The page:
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From Products Liability Law Daily, August 4, 2015

New York Attorney General fines retailers over $300,000 for selling “imitation weapons”

By John Dumoulin

New York Attorney General Eric. T. Schneiderman entered into agreements with five major retailers to settle charges that these companies violated a New York State law prohibiting the sale of “imitation weapons,” which are toy guns that look like real guns, according to a release issued by the Attorney General’s Office. The Attorney General’s investigation found that, Kmart, Sears, Walmart, and California-based ACTA, as well as third-party sellers operating through and, sold more than 6,400 prohibited toy guns in New York from 2012 through 2014 without the legally distinguishing color markings required by law. The agreements impose fines on the retailers and require them to take other actions to ensure future compliance with New York law (New York Attorney General Release, August 3, 2015).

Investigation. The Attorney General, who began an investigation in December 2014, found that prohibited toy guns sold by the retailers, priced from less than $10 to as much as several hundred dollars, could be purchased easily online and shipped into New York state, according to the release. The retailers, other than Kmart, allegedly kept toy guns off the shelves of their brick-and-mortar stores, but sold illegal toy guns online. Kmart sold prohibited toy guns both online and in stores across the state, according to the Attorney General. The investigation determined that these sales violated state law and that many toys shipped to New York City violate city law.

Fines. Walmart must pay $225,000 in fines under its agreement with the State of New York, while Kmart,, Sears, and ACTA must pay more than $84,000 in combined fines and costs. The release said that the fines imposed on Walmart are higher because Walmart violated a similar 2003 agreement with the Attorney General’s Office in which the company had agreed to stop selling realistic looking toy guns in New York. The earlier agreement involved in-store sales, while the current agreement involves online sales. Amazon must pay a civil penalty of $7,250 ($50 per online sale) to New York state, plus $2,000 in costs to the Attorney General’s Office. Kmart is to pay a $64,550 penalty ($50 per online sale and $500 for each in-store sale), as well as $2,000 in costs. ACTA must pay a $7,000 civil penalty and $2,000 in costs to the Attorney General’s Office.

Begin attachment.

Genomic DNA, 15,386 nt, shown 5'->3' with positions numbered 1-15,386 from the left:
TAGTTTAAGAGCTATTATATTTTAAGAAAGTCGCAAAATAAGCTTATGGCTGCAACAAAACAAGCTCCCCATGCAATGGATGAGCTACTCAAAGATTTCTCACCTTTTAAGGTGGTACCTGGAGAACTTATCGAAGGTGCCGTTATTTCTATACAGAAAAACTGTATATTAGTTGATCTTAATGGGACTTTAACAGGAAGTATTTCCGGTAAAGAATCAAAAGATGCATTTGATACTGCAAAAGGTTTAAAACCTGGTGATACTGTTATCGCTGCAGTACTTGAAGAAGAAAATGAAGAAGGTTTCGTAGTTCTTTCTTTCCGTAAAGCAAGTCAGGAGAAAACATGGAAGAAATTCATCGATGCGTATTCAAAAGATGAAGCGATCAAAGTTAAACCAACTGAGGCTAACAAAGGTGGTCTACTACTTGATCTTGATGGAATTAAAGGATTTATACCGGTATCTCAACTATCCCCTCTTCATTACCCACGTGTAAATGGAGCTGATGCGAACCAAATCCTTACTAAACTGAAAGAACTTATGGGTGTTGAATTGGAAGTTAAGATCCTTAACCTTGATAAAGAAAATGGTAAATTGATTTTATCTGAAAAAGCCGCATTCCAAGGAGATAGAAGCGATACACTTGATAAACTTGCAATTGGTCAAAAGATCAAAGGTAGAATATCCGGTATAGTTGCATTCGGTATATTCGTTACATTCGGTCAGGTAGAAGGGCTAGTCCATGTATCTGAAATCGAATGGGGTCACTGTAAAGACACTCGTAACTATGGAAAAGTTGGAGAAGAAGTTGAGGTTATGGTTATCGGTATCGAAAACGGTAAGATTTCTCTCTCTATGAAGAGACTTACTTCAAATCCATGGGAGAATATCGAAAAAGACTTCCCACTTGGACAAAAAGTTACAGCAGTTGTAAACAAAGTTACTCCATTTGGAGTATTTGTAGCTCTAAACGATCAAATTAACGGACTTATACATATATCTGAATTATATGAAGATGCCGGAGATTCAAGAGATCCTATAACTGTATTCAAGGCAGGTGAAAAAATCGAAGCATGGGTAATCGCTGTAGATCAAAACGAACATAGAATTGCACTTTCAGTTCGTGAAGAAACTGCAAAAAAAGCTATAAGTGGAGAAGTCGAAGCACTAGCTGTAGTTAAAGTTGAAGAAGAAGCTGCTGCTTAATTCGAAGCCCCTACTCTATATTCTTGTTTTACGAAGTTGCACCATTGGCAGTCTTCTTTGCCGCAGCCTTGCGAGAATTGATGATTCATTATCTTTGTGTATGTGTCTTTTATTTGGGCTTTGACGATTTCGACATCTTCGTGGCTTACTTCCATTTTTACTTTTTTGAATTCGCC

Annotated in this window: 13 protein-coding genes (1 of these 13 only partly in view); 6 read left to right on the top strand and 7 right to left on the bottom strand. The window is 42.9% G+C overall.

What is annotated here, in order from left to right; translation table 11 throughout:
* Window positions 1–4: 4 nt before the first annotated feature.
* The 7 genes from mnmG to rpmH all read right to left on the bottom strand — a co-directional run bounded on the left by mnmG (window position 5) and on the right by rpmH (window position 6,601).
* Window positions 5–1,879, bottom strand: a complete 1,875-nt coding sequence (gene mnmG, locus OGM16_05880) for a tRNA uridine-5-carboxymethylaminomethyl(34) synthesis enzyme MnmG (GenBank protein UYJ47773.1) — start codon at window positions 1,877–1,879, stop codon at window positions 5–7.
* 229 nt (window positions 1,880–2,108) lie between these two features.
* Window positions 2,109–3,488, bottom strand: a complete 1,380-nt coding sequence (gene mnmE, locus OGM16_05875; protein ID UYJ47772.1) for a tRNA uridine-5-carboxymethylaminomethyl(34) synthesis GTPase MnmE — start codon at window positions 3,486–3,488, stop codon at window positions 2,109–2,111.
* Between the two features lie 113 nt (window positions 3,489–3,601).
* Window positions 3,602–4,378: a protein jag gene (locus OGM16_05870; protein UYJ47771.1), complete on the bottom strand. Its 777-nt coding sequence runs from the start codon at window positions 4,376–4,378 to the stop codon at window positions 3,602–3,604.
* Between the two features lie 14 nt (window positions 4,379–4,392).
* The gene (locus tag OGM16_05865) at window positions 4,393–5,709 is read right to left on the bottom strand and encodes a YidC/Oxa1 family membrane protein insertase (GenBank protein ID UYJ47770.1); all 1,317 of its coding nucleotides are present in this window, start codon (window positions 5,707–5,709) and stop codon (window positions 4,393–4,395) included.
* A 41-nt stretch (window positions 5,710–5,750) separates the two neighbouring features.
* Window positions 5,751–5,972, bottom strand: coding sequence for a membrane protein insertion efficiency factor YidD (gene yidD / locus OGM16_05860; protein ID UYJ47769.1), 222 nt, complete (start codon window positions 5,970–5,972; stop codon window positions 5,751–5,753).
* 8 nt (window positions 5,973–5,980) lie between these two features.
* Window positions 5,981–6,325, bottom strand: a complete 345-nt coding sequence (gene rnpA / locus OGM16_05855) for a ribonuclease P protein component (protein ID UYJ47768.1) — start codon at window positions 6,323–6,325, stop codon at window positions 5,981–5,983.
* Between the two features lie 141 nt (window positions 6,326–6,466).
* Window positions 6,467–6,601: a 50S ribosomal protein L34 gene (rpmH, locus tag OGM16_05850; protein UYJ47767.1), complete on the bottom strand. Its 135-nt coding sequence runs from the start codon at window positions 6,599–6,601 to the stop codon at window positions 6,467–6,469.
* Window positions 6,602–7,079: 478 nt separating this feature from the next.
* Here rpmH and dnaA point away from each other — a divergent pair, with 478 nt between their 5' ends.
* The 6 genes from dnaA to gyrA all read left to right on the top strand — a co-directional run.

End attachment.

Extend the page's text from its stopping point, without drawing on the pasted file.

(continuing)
Other actions. In addition to paying the fines, the companies must apply New York City’s strict appearance standards—which require toy guns to be entirely brightly colored—to all statewide sales. New York state law is not as strict. The retailers are also required to develop procedures to ensure that their third-party sellers comply with the law when selling toy guns in the state and that if one of these third-party sellers violates this rule, it will be barred from operating on the retailer’s platform. The release said that as part of the agreements, the retailers had provided the Attorney General’s Office with a list of third-party sellers who sold prohibited imitation weapons into New York. The Attorney General then sent cease and desist letters to those third-party sellers and sent subpoenas to the highest-volume sellers among them.

Companies:, Kmart, Sears, Walmart, and ACTA

MainStory: TopStory ChildrensProductsNews NewYorkNews

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